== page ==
In honor of MLK Day of Service, UF Student Government is partnering with the Brown Center of Leadership and Service to hold a donation drive for Grace Marketplace, a non-profit organization with a mission to end homelessness in Alachua County.
UF students can contribute to the drive until Feb. 1 by donating supplies such as masks, hand sanitizer and toiletry items at the Reitz Student Union. Packages can be dropped off at the second and third floor front desks in the Student Activities and Involvement Portal or in the Brown Center for Leadership and Service Office in the Reitz Union, according to SG’s Facebook page.
Given that people experiencing homeless are at higher risk of contracting COVID-19, personal protective equipment is highly requested, SG cabinet director for community involvement Elle Chumlongluk said.
“Though it seems small, and though it is just a little item, it does make a difference to the people being serviced by Grace Marketplace in helping end homelessness in Alachua county,” Chumlongluk said.
As of Thursday, 64 items have been donated, Student Activities and Involvement Director Jack Causseaux wrote in an email. He encourages students to get creative and donate any items they believe to be helpful to Grace Marketplace, such as nonperishable food Items, body wash, sunscreen, bandages, toothbrushes and toothpaste, shampoo and conditioner and menstrual products.
The Brown Center of Leadership and Service usually organizes MLK Day of Service, in which students disperse around the city volunteering at different sites to give back to the community, assistant director of Student Activities and Involvement Taylor Stokes said.
On this day, students are directed to different organizations in Gainesville to help with community service, learn about local service opportunities, reflect on diverse social issues and communities and experience the community first-hand, according to the Brown Center for Leadership and Service website.
As an extension of MLK Day of Service, the Brown Center of Leadership and Service teamed up with SG to ensure every UF student has an opportunity to contribute to the community. The drive is an alternative opportunity for students to give back to the community in any way they are comfortable, Stokes said.
“There is always a way to serve and contribute to the community,” she said on Monday. “Especially for MLK day, thinking about what the purpose of today is and how we can honor Dr. King’s legacy, especially around community and civic engagement.”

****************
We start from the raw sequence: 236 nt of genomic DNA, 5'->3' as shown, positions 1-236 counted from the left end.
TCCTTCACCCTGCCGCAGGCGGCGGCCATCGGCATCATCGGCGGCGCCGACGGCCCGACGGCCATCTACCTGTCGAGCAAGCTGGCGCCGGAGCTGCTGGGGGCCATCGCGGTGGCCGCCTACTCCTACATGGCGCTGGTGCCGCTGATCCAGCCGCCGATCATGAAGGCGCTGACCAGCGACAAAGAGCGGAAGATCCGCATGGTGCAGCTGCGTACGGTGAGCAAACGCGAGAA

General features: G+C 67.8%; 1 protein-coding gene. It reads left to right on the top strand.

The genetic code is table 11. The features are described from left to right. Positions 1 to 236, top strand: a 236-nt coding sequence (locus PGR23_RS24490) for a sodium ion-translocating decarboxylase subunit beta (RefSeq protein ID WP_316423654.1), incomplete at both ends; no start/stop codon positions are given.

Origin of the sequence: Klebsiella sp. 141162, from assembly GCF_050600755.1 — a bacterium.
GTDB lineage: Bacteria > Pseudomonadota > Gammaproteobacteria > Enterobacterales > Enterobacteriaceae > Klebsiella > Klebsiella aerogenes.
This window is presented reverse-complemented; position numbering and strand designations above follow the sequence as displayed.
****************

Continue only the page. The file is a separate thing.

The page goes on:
This year, there was no Monday March in honor of MLK, and the traditional celebration was adapted to remote and socially distanced measures. iVirtual events were held all week long.
Due to COVID-19 guidelines, fewer students were able to volunteer this year, but more than 200 students participated in the event and volunteered with various local? organizations including Grow Hub, Keep Alachua County Beautiful, and Grace Marketplace, Stokes said.
Jazmyn Oberes, a 21-year-old UF finance junior, was one of the 200 students who volunteered Monday. She worked picking up trash along 13th Street cooperating with Keep Alachua County Beautiful, an organization with a mission to beautify, conserve resources, recycle, educate and preserve the community’s environmental legacy.
“Volunteering teaches you the perspective of being a servant for your community and caring about other people’s issues to make sure that you are actively trying to help other people,” Oberes said. “MLK set a great precedent.”
In-person and remote volunteer and community service opportunities for the semester can be found at the SG and Brown Center of Leadership and Service websites.
Contact Carolina Ilvento at email@example.com. Follow her on Twitter @CarolinaIlvento.
Carolina is a second-year journalism major with a minor in sustainability. In the past, she covered stories and events for WUFT, and she is now reporting on Student Government for The Alligator. Carolina loves to do yoga and go to the beach whenever she isn't writing.